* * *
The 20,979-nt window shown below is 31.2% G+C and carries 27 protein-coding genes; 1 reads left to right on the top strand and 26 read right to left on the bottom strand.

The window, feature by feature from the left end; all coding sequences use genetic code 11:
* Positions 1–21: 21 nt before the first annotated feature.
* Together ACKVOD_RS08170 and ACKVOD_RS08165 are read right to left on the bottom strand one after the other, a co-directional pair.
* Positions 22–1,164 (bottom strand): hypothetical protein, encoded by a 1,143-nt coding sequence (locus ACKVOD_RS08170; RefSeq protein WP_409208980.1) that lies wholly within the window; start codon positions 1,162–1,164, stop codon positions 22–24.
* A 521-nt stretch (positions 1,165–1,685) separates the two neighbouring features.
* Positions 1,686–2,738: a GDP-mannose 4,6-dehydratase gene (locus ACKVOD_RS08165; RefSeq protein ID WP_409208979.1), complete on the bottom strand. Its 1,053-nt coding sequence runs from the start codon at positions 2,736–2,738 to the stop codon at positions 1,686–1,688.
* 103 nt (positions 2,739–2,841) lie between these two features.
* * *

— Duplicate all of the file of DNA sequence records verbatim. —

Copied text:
The 20,979-nt window shown below is 31.2% G+C and carries 27 protein-coding genes; 1 reads left to right on the top strand and 26 read right to left on the bottom strand.

The window, feature by feature from the left end; all coding sequences use genetic code 11:
* Positions 1–21: 21 nt before the first annotated feature.
* Together ACKVOD_RS08170 and ACKVOD_RS08165 are read right to left on the bottom strand one after the other, a co-directional pair.
* Positions 22–1,164 (bottom strand): hypothetical protein, encoded by a 1,143-nt coding sequence (locus ACKVOD_RS08170; RefSeq protein WP_409208980.1) that lies wholly within the window; start codon positions 1,162–1,164, stop codon positions 22–24.
* A 521-nt stretch (positions 1,165–1,685) separates the two neighbouring features.
* Positions 1,686–2,738: a GDP-mannose 4,6-dehydratase gene (locus ACKVOD_RS08165; RefSeq protein ID WP_409208979.1), complete on the bottom strand. Its 1,053-nt coding sequence runs from the start codon at positions 2,736–2,738 to the stop codon at positions 1,686–1,688.
* 103 nt (positions 2,739–2,841) lie between these two features.